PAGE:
The Syrian Human Rights Observatory is a one man operation located in Coventry, United Kingdom. Rami Abdul Rahman dispatches reports to the Western media from his apartment. He claims to have 200 sources on the ground in Syria. The sources don’t know other sources and their names are a secret that only Abdul Rahman knows. He has not been there since his self-exile in 2001. He claims to be self-funded. He was part of the resistance to Assad and supports the Free Syria Army. Rahman is hardly objective yet his operation serves as the preeminent source for much of the Western media reporting on Syria.
Here are some recent examples of the Observatory in action. Their allegations are often cited in the first or second paragraphs of stories on the conflict,
MSNBC uses the Observatory for day to day reports on battles and outcomes: “The Syrian Observatory for Human Rights, an opposition group, reported helicopter attacks on the central Salaheddine district of Aleppo and fighting elsewhere in the city.” MSNBC, July 28
Bloomberg cited the Observatory for summary statistics on total deaths in the conflict on both sides: “International and regional efforts have failed to end the violence in Syria, which began in March 2011 and has left at least 19,000 people dead, including about 5,000 government troops, according to the Observatory.” Bloomberg, July 27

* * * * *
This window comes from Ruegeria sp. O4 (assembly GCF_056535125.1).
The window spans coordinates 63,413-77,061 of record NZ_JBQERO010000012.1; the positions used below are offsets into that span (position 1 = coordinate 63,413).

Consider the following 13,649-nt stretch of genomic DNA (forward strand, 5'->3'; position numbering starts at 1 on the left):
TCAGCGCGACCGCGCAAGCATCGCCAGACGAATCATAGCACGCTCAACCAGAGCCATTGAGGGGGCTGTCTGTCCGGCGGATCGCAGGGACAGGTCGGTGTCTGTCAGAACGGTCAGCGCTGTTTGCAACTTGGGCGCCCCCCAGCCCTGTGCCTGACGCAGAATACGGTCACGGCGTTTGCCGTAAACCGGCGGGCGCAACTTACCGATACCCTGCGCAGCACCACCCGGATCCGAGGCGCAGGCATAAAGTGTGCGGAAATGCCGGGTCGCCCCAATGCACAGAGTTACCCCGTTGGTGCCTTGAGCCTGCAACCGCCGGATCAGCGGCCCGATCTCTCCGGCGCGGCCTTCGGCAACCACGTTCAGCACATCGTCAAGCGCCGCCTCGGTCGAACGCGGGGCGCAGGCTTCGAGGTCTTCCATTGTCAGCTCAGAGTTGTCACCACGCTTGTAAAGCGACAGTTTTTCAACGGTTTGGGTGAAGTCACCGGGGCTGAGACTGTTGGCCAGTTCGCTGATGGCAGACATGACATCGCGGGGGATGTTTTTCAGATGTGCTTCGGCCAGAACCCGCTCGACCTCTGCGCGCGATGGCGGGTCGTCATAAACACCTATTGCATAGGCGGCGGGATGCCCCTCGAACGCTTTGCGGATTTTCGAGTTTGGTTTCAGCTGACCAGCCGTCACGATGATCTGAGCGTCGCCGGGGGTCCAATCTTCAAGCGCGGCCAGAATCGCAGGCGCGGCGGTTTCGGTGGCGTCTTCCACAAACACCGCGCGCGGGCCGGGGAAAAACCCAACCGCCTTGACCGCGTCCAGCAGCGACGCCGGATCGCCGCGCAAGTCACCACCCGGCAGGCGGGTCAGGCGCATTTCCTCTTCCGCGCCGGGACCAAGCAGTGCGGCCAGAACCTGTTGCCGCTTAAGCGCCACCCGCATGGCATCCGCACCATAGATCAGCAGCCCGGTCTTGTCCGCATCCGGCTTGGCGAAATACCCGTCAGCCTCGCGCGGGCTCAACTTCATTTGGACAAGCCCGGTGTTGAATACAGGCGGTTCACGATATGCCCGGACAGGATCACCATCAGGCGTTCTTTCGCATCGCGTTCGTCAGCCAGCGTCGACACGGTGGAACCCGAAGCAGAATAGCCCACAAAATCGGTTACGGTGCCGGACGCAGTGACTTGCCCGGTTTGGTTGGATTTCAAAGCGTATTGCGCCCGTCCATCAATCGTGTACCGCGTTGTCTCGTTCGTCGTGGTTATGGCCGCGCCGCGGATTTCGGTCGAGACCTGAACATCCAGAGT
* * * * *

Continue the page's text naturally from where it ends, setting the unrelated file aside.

Even Aljazeera uses the observatory as a primary source: “Civilians crowded into basements seeking refuge from the bombing, with the SOHR’s Rami Abdel Rahman describing the clashes as the uprisings fiercest“. Aljazeera, July 29
The Western media apparently ignores itself. Reuters, which uses Observatory reports, did a profile of the organization and concluded that “it is virtually impossible to verify any data trickling out of the country.” The media also ignored a major investigative article in Alakhbar, January 26. It provides more than enough reasons to question the death toll estimates, action reports, and the stability of the Observatory.
If regime change is such a great idea, why twist the truth and torture logic?
The ruling elite want to keep its Saudi oil connection pumping and the contracts from the Gulf States alive. It is about oil and money. But it’s about much more than that.
The Money Party (aka ruling elite) has one set of tactics for achieving their goals — intimidation, subversion, war, and destruction. These are very blunt instruments. Why not? Who will stop them? Assad is pro-Iranian, he’s in power, and he won’t leave. So, what to do? Take control of the storyline, create a rationale for the anti-Syrian campaign, and get your minions in the two parties and the corporate media to execute the strategy.
While the country and much of the world languishes in a real depression, the leaders waste time on projects like this. As we face the imminent decline in the ability of the environment to support the human population, there’s no real effort to address that issue. The leaders are just too busy with Syria.
What will The Money Party do if it doesn’t get its way right away? Does the term false flag ring a bell?